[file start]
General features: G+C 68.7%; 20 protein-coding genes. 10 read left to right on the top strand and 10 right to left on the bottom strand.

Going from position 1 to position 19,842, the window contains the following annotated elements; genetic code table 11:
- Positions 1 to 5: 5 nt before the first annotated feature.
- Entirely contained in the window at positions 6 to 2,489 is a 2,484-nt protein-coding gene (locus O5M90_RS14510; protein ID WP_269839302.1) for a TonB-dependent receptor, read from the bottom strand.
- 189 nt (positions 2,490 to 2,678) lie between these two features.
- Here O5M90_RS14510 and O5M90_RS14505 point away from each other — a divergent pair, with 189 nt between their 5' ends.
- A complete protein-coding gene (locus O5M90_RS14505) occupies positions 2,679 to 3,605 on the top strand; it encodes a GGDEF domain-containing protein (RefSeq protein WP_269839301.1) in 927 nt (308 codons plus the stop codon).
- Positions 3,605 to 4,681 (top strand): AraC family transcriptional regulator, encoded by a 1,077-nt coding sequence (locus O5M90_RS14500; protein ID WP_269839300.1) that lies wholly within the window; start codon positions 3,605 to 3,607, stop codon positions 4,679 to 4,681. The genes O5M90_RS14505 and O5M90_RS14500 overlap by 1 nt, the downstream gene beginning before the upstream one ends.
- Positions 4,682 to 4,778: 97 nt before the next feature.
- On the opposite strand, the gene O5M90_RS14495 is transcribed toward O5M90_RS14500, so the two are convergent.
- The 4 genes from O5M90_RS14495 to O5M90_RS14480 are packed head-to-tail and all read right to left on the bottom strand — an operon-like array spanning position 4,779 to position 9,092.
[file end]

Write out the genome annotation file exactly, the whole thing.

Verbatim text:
General features: G+C 68.7%; 20 protein-coding genes. 10 read left to right on the top strand and 10 right to left on the bottom strand.

Going from position 1 to position 19,842, the window contains the following annotated elements; genetic code table 11:
- Positions 1 to 5: 5 nt before the first annotated feature.
- Entirely contained in the window at positions 6 to 2,489 is a 2,484-nt protein-coding gene (locus O5M90_RS14510; protein ID WP_269839302.1) for a TonB-dependent receptor, read from the bottom strand.
- 189 nt (positions 2,490 to 2,678) lie between these two features.
- Here O5M90_RS14510 and O5M90_RS14505 point away from each other — a divergent pair, with 189 nt between their 5' ends.
- A complete protein-coding gene (locus O5M90_RS14505) occupies positions 2,679 to 3,605 on the top strand; it encodes a GGDEF domain-containing protein (RefSeq protein WP_269839301.1) in 927 nt (308 codons plus the stop codon).
- Positions 3,605 to 4,681 (top strand): AraC family transcriptional regulator, encoded by a 1,077-nt coding sequence (locus O5M90_RS14500; protein ID WP_269839300.1) that lies wholly within the window; start codon positions 3,605 to 3,607, stop codon positions 4,679 to 4,681. The genes O5M90_RS14505 and O5M90_RS14500 overlap by 1 nt, the downstream gene beginning before the upstream one ends.
- Positions 4,682 to 4,778: 97 nt before the next feature.
- On the opposite strand, the gene O5M90_RS14495 is transcribed toward O5M90_RS14500, so the two are convergent.
- The 4 genes from O5M90_RS14495 to O5M90_RS14480 are packed head-to-tail and all read right to left on the bottom strand — an operon-like array spanning position 4,779 to position 9,092.